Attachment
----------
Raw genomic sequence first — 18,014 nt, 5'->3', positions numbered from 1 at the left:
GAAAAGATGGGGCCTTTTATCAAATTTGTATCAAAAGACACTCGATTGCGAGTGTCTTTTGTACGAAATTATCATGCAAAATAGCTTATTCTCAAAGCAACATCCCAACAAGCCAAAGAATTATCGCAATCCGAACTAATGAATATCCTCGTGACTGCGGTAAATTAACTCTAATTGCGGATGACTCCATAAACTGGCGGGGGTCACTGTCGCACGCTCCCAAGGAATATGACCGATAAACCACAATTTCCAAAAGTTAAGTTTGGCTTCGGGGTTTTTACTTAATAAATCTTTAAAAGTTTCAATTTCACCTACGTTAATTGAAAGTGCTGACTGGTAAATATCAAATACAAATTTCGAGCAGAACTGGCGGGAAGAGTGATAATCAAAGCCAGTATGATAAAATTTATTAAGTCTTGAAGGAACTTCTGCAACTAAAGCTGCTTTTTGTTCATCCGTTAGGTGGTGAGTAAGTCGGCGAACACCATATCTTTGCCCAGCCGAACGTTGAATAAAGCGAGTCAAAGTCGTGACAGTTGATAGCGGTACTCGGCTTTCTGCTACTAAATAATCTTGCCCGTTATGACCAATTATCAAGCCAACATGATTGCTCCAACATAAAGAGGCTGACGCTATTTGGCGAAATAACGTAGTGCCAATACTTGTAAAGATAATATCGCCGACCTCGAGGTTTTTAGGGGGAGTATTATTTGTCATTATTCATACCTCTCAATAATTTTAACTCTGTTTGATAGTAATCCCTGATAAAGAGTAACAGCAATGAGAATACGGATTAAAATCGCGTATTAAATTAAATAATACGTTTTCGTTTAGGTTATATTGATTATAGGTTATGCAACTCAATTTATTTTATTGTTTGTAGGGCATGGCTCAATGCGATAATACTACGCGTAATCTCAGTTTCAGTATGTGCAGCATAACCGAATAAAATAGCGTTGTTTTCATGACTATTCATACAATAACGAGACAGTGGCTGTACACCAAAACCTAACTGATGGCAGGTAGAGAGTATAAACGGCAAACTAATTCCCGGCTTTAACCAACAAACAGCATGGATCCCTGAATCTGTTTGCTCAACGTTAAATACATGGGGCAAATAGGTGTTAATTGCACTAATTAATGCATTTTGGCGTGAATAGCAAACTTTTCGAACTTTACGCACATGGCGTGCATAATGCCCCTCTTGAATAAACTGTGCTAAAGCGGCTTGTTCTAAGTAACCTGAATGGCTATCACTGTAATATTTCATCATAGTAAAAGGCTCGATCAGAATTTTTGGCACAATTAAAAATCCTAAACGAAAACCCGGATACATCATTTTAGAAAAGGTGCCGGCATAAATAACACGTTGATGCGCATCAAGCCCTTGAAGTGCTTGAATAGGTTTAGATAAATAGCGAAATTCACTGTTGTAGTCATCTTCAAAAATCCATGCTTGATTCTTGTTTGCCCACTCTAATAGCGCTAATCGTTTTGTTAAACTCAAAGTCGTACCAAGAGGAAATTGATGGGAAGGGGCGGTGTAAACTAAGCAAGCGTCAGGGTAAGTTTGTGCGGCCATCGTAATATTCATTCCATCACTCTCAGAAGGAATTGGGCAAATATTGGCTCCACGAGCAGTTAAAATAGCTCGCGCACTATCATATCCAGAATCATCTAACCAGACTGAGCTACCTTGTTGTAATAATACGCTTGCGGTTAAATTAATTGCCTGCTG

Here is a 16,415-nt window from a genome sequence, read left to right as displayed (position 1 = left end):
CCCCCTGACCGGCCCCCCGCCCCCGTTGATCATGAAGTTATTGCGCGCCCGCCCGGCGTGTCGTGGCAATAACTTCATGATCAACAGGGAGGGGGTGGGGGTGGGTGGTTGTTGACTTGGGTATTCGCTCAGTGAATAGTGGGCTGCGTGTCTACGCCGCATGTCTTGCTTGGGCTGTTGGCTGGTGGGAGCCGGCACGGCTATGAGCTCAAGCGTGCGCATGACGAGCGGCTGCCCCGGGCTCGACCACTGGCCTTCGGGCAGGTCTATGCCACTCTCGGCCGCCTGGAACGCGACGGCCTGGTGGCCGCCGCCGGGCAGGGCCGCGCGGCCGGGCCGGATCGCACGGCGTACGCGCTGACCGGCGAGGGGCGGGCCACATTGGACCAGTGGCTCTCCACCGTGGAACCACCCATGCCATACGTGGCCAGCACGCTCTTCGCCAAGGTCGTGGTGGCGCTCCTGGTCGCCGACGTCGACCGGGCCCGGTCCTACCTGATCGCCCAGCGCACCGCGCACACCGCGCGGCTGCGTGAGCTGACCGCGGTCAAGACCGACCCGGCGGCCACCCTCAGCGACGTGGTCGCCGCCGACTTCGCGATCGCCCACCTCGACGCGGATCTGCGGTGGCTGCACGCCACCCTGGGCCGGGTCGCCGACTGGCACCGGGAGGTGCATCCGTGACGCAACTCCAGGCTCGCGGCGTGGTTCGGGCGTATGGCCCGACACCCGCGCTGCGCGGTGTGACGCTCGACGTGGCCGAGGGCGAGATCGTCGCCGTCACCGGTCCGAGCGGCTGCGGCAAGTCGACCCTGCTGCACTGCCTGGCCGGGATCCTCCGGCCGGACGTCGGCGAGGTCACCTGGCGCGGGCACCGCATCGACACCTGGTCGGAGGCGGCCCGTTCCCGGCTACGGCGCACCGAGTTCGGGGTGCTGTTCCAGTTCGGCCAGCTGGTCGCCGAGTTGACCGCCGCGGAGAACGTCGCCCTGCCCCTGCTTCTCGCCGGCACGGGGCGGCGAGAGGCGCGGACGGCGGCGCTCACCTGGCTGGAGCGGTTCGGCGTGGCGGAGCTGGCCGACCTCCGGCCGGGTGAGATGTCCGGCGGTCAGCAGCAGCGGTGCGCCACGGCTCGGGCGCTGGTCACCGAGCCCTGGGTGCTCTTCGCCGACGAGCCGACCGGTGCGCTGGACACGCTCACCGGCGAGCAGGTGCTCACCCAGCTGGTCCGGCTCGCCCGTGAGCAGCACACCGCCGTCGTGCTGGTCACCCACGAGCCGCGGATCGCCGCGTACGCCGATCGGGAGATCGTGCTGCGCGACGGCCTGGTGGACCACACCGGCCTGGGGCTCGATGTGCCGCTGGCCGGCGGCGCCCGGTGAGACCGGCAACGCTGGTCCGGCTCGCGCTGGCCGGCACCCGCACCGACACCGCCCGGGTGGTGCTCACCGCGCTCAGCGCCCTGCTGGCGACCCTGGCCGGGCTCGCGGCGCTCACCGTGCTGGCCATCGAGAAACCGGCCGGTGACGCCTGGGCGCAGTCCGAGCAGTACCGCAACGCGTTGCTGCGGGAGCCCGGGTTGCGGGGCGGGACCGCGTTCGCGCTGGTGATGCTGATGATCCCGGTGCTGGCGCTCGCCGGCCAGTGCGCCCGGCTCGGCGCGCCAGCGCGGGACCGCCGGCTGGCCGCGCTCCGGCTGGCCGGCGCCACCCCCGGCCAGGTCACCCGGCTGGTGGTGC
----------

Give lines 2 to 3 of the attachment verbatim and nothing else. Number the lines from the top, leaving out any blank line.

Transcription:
GAAAAGATGGGGCCTTTTATCAAATTTGTATCAAAAGACACTCGATTGCGAGTGTCTTTTGTACGAAATTATCATGCAAAATAGCTTATTCTCAAAGCAACATCCCAACAAGCCAAAGAATTATCGCAATCCGAACTAATGAATATCCTCGTGACTGCGGTAAATTAACTCTAATTGCGGATGACTCCATAAACTGGCGGGGGTCACTGTCGCACGCTCCCAAGGAATATGACCGATAAACCACAATTTCCAAAAGTTAAGTTTGGCTTCGGGGTTTTTACTTAATAAATCTTTAAAAGTTTCAATTTCACCTACGTTAATTGAAAGTGCTGACTGGTAAATATCAAATACAAATTTCGAGCAGAACTGGCGGGAAGAGTGATAATCAAAGCCAGTATGATAAAATTTATTAAGTCTTGAAGGAACTTCTGCAACTAAAGCTGCTTTTTGTTCATCCGTTAGGTGGTGAGTAAGTCGGCGAACACCATATCTTTGCCCAGCCGAACGTTGAATAAAGCGAGTCAAAGTCGTGACAGTTGATAGCGGTACTCGGCTTTCTGCTACTAAATAATCTTGCCCGTTATGACCAATTATCAAGCCAACATGATTGCTCCAACATAAAGAGGCTGACGCTATTTGGCGAAATAACGTAGTGCCAATACTTGTAAAGATAATATCGCCGACCTCGAGGTTTTTAGGGGGAGTATTATTTGTCATTATTCATACCTCTCAATAATTTTAACTCTGTTTGATAGTAATCCCTGATAAAGAGTAACAGCAATGAGAATACGGATTAAAATCGCGTATTAAATTAAATAATACGTTTTCGTTTAGGTTATATTGATTATAGGTTATGCAACTCAATTTATTTTATTGTTTGTAGGGCATGGCTCAATGCGATAATACTACGCGTAATCTCAGTTTCAGTATGTGCAGCATAACCGAATAAAATAGCGTTGTTTTCATGACTATTCATACAATAACGAGACAGTGGCTGTACACCAAAACCTAACTGATGGCAGGTAGAGAGTATAAACGGCAAACTAATTCCCGGCTTTAACCAACAAACAGCATGGATCCCTGAATCTGTTTGCTCAACGTTAAATACATGGGGCAAATAGGTGTTAATTGCACTAATTAATGCATTTTGGCGTGAATAGCAAACTTTTCGAACTTTACGCACATGGCGTGCATAATGCCCCTCTTGAATAAACTGTGCTAAAGCGGCTTGTTCTAAGTAACCTGAATGGCTATCACTGTAATATTTCATCATAGTAAAAGGCTCGATCAGAATTTTTGGCACAATTAAAAATCCTAAACGAAAACCCGGATACATCATTTTAGAAAAGGTGCCGGCATAAATAACACGTTGATGCGCATCAAGCCCTTGAAGTGCTTGAATAGGTTTAGATAAATAGCGAAATTCACTGTTGTAGTCATCTTCAAAAATCCATGCTTGATTCTTGTTTGCCCACTCTAATAGCGCTAATCGTTTTGTTAAACTCAAAGTCGTACCAAGAGGAAATTGATGGGAAGGGGCGGTGTAAACTAAGCAAGCGTCAGGGTAAGTTTGTGCGGCCATCGTAATATTCATTCCATCACTCTCAGAAGGAATTGGGCAAATATTGGCTCCACGAGCAGTTAAAATAGCTCGCGCACTATCATATCCAGAATCATCTAACCAGACTGAGCTACCTTGTTGTAATAATACGCTTGCGGTTAAATTAATTGCCTGCTG

Here is a 16,415-nt window from a genome sequence, read left to right as displayed (position 1 = left end):